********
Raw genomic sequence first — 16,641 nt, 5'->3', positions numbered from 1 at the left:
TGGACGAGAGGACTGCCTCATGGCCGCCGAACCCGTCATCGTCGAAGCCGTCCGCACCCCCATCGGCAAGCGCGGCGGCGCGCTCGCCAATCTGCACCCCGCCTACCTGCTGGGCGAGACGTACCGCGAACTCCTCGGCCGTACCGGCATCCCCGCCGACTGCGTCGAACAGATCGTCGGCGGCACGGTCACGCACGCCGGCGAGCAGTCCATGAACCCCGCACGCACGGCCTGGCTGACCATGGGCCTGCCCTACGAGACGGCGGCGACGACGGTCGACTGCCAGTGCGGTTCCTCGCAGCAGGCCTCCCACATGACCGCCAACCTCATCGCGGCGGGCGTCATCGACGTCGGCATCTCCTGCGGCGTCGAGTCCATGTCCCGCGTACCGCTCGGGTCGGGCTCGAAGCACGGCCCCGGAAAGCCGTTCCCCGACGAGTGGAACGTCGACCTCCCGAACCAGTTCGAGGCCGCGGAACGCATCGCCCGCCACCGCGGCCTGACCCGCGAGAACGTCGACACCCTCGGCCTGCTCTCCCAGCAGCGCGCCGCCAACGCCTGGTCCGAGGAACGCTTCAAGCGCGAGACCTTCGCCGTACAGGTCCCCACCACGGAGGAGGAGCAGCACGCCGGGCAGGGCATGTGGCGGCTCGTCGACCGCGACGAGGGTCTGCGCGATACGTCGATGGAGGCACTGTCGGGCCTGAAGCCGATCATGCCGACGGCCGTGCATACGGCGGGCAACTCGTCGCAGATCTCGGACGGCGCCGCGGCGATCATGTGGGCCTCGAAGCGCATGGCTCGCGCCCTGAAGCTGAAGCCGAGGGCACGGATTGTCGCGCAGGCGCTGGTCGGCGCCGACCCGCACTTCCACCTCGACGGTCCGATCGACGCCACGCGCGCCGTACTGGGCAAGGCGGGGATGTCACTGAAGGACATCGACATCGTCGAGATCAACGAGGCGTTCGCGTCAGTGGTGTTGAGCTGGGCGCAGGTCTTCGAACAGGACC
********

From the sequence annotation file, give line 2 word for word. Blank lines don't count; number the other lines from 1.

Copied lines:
TGGACGAGAGGACTGCCTCATGGCCGCCGAACCCGTCATCGTCGAAGCCGTCCGCACCCCCATCGGCAAGCGCGGCGGCGCGCTCGCCAATCTGCACCCCGCCTACCTGCTGGGCGAGACGTACCGCGAACTCCTCGGCCGTACCGGCATCCCCGCCGACTGCGTCGAACAGATCGTCGGCGGCACGGTCACGCACGCCGGCGAGCAGTCCATGAACCCCGCACGCACGGCCTGGCTGACCATGGGCCTGCCCTACGAGACGGCGGCGACGACGGTCGACTGCCAGTGCGGTTCCTCGCAGCAGGCCTCCCACATGACCGCCAACCTCATCGCGGCGGGCGTCATCGACGTCGGCATCTCCTGCGGCGTCGAGTCCATGTCCCGCGTACCGCTCGGGTCGGGCTCGAAGCACGGCCCCGGAAAGCCGTTCCCCGACGAGTGGAACGTCGACCTCCCGAACCAGTTCGAGGCCGCGGAACGCATCGCCCGCCACCGCGGCCTGACCCGCGAGAACGTCGACACCCTCGGCCTGCTCTCCCAGCAGCGCGCCGCCAACGCCTGGTCCGAGGAACGCTTCAAGCGCGAGACCTTCGCCGTACAGGTCCCCACCACGGAGGAGGAGCAGCACGCCGGGCAGGGCATGTGGCGGCTCGTCGACCGCGACGAGGGTCTGCGCGATACGTCGATGGAGGCACTGTCGGGCCTGAAGCCGATCATGCCGACGGCCGTGCATACGGCGGGCAACTCGTCGCAGATCTCGGACGGCGCCGCGGCGATCATGTGGGCCTCGAAGCGCATGGCTCGCGCCCTGAAGCTGAAGCCGAGGGCACGGATTGTCGCGCAGGCGCTGGTCGGCGCCGACCCGCACTTCCACCTCGACGGTCCGATCGACGCCACGCGCGCCGTACTGGGCAAGGCGGGGATGTCACTGAAGGACATCGACATCGTCGAGATCAACGAGGCGTTCGCGTCAGTGGTGTTGAGCTGGGCGCAGGTCTTCGAACAGGACC